The best way to solve this problem is to never reward it -- don't praise or treat your dog in the short term as a "fix" for behavior you don't want in the long run. But since your dog is already a pest -- and yelling doesn't fix the problem, as you've seen -- ask your veterinarian for a referral to a trainer who can help show you how to undo the annoying little trick you inadvertently taught your dog. -- Gina Spadafori
(Do you have a pet question? Send it to firstname.lastname@example.org.)
ABOUT PET CONNECTION
Pet Connection is produced by a team of pet-care experts headed by "Good Morning America" veterinarian Dr. Marty Becker and award-winning journalist Gina Spadafori. The two are also the authors of several best-selling pet-care books.
On PetConnection.com there's more information on pets and their care, reviews of products, books and "dog cars," and a weekly drawing for pet-care prizes. Contact Pet Connection in care of this newspaper by sending e-mail to email@example.com or visiting PetConnection.com.
Cats, dogs can prevent allergies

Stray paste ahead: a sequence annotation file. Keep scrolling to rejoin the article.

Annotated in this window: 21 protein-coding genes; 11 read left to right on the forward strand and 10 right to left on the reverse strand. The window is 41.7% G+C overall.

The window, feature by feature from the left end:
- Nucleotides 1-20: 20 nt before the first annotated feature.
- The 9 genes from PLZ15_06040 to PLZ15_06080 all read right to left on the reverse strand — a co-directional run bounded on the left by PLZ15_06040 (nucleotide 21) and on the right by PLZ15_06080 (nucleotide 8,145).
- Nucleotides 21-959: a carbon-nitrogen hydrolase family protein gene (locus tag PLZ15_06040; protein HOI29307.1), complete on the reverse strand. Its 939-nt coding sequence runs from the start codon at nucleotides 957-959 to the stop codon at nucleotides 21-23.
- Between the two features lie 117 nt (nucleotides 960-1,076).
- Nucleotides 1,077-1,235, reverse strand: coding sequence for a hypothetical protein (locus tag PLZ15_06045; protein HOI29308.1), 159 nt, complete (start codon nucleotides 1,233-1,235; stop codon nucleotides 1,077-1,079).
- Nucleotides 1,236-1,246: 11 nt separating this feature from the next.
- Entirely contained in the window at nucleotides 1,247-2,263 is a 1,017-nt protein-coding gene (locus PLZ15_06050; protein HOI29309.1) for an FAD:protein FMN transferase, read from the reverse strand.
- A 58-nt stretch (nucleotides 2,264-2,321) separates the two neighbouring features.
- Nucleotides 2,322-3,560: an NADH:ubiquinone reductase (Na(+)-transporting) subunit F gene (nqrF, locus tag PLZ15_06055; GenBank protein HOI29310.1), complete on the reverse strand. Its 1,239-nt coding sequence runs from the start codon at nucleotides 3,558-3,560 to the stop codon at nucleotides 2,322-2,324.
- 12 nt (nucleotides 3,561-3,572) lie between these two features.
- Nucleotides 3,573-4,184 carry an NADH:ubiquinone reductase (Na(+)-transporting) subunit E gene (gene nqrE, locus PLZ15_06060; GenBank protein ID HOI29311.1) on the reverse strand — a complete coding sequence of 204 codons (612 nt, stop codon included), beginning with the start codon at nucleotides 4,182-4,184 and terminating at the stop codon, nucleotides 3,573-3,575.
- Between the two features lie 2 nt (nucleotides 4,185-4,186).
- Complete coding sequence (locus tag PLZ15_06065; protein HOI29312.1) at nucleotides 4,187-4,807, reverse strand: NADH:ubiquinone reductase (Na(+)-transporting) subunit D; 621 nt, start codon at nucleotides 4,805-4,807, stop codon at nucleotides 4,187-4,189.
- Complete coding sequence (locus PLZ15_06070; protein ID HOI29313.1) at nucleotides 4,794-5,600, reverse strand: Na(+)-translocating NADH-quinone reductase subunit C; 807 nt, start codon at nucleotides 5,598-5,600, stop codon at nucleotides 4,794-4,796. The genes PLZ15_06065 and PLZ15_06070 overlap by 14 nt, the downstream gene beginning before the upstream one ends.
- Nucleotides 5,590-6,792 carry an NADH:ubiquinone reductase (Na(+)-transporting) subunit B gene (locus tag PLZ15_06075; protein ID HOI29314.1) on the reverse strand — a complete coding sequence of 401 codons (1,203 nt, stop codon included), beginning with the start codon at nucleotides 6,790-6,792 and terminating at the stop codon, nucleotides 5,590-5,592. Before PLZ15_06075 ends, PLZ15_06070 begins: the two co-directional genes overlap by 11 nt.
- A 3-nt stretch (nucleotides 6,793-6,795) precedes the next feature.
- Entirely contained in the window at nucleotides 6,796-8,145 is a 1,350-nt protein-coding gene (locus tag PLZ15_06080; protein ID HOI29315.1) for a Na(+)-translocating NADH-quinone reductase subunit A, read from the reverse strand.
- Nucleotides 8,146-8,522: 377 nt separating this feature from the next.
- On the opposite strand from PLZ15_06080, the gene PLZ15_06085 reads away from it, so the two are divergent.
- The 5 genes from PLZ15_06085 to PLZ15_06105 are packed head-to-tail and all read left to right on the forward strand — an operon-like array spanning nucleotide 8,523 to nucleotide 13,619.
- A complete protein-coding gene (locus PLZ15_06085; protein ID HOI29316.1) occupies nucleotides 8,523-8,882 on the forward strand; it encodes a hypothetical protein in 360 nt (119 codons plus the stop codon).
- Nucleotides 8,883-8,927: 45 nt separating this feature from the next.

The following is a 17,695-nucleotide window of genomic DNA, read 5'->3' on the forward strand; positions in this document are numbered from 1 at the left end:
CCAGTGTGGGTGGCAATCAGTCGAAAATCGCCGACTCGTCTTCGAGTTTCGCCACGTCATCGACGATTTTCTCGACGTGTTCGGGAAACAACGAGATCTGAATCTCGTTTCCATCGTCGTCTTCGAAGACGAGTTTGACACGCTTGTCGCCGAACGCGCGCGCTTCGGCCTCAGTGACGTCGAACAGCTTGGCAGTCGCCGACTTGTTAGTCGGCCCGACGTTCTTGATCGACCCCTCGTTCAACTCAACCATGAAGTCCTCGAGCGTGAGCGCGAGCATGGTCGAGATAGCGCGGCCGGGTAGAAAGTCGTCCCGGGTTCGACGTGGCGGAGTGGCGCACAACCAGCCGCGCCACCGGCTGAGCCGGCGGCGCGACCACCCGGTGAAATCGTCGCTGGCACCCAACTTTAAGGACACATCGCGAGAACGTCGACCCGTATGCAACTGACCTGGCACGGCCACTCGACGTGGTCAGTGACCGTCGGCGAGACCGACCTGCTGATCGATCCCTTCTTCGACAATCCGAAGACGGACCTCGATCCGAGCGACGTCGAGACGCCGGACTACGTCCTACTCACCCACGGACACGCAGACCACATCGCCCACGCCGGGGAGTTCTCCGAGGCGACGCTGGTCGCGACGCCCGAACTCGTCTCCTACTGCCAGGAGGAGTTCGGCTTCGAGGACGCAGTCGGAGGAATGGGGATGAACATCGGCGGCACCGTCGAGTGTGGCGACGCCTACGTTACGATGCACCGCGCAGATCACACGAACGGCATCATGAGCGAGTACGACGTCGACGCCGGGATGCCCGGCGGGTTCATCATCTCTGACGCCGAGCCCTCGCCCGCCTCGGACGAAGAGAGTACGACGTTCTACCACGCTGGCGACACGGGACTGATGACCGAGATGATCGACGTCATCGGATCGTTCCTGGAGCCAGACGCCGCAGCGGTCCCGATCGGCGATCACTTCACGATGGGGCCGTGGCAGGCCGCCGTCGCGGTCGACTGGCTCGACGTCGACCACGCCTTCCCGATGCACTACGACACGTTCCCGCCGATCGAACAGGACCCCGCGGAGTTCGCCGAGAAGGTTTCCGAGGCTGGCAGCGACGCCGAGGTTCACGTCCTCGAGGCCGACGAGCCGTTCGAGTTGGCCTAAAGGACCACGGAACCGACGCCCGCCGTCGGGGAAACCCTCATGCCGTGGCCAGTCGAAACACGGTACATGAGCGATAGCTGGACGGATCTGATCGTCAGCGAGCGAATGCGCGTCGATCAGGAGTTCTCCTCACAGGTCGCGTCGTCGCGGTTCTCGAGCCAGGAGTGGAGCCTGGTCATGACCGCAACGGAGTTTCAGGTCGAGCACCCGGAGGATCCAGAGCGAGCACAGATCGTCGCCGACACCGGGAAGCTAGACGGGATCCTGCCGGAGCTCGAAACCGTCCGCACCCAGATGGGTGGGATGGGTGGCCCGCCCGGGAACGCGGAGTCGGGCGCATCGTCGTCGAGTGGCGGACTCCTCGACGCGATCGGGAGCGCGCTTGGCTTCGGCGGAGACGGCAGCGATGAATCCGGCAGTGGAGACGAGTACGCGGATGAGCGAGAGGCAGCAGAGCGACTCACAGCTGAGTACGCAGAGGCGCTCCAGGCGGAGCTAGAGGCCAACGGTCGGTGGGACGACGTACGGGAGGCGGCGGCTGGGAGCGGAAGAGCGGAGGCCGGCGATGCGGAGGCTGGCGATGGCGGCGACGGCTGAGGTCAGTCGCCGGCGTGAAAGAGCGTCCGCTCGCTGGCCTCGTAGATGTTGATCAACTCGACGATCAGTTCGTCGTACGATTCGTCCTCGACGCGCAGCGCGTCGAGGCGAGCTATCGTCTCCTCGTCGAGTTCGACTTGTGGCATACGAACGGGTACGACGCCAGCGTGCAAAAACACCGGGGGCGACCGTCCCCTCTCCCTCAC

-- In a Scientific American article, Matthew Perzanowski, an environmental health scientist at Columbia University, said a pet cat appears to provide a protective effect for children against developing allergies. There's even stronger evidence from dogs, according to Augusto Litonjua, an associate physician at Brigham and Women's Hospital in Boston, citing his own studies. While we all know pets make us feel good, research is increasingly showing that pets are good for us, too.
-- Russian President Vladimir Putin may seem a little dour, but he's soft on the inside, at least when it comes to dogs. The New York Times reports that Putin is accompanied to all meetings by his glossy black Labrador retriever, Koni.
-- A study published in Veterinary Economics magazine reveals that in high-performing practices, veterinary medications are marked up 150 percent; heartworm, flea and tick-control products 100 percent; and prescription diets 45 percent.
-- Pets are part of the family, according to a Merial/Harris Interactive survey. Some 49 percent of dog owners and 69 percent of cat owners let their pets sleep in bed with them. Dogs get scraps from the plates of 65 percent of owners, 54 percent of whom say their dog stares at them while they eat -- no surprise there! In the same survey, 56 percent of pet owners report feeling guilty when they leave their pet with a sitter or at a kennel. Finally, 74 percent admit they spoil their animals. We're guessing the other 26 percent must be lying. -- Dr. Marty Becker